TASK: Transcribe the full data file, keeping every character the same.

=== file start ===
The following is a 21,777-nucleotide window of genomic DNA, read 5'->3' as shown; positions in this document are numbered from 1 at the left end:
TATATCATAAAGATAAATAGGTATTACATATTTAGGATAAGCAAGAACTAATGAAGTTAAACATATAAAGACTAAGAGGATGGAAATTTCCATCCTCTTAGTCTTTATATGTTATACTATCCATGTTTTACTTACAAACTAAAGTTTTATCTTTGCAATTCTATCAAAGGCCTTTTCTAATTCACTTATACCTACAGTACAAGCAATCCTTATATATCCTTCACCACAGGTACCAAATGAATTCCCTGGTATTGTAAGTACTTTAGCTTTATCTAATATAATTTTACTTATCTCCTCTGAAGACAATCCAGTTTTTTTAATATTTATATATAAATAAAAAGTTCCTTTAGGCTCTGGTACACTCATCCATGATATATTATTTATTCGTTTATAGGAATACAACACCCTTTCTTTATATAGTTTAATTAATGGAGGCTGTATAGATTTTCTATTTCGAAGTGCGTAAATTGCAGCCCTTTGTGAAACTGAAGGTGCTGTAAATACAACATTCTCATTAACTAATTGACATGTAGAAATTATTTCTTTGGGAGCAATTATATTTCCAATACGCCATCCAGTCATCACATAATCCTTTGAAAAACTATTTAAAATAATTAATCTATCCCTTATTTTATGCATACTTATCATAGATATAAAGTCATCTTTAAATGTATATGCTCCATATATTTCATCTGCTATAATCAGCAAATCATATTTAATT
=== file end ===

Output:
The following is a 21,777-nucleotide window of genomic DNA, read 5'->3' as shown; positions in this document are numbered from 1 at the left end:
TATATCATAAAGATAAATAGGTATTACATATTTAGGATAAGCAAGAACTAATGAAGTTAAACATATAAAGACTAAGAGGATGGAAATTTCCATCCTCTTAGTCTTTATATGTTATACTATCCATGTTTTACTTACAAACTAAAGTTTTATCTTTGCAATTCTATCAAAGGCCTTTTCTAATTCACTTATACCTACAGTACAAGCAATCCTTATATATCCTTCACCACAGGTACCAAATGAATTCCCTGGTATTGTAAGTACTTTAGCTTTATCTAATATAATTTTACTTATCTCCTCTGAAGACAATCCAGTTTTTTTAATATTTATATATAAATAAAAAGTTCCTTTAGGCTCTGGTACACTCATCCATGATATATTATTTATTCGTTTATAGGAATACAACACCCTTTCTTTATATAGTTTAATTAATGGAGGCTGTATAGATTTTCTATTTCGAAGTGCGTAAATTGCAGCCCTTTGTGAAACTGAAGGTGCTGTAAATACAACATTCTCATTAACTAATTGACATGTAGAAATTATTTCTTTGGGAGCAATTATATTTCCAATACGCCATCCAGTCATCACATAATCCTTTGAAAAACTATTTAAAATAATTAATCTATCCCTTATTTTATGCATACTTATCATAGATATAAAGTCATCTTTAAATGTATATGCTCCATATATTTCATCTGCTATAATCAGCAAATCATATTTAATT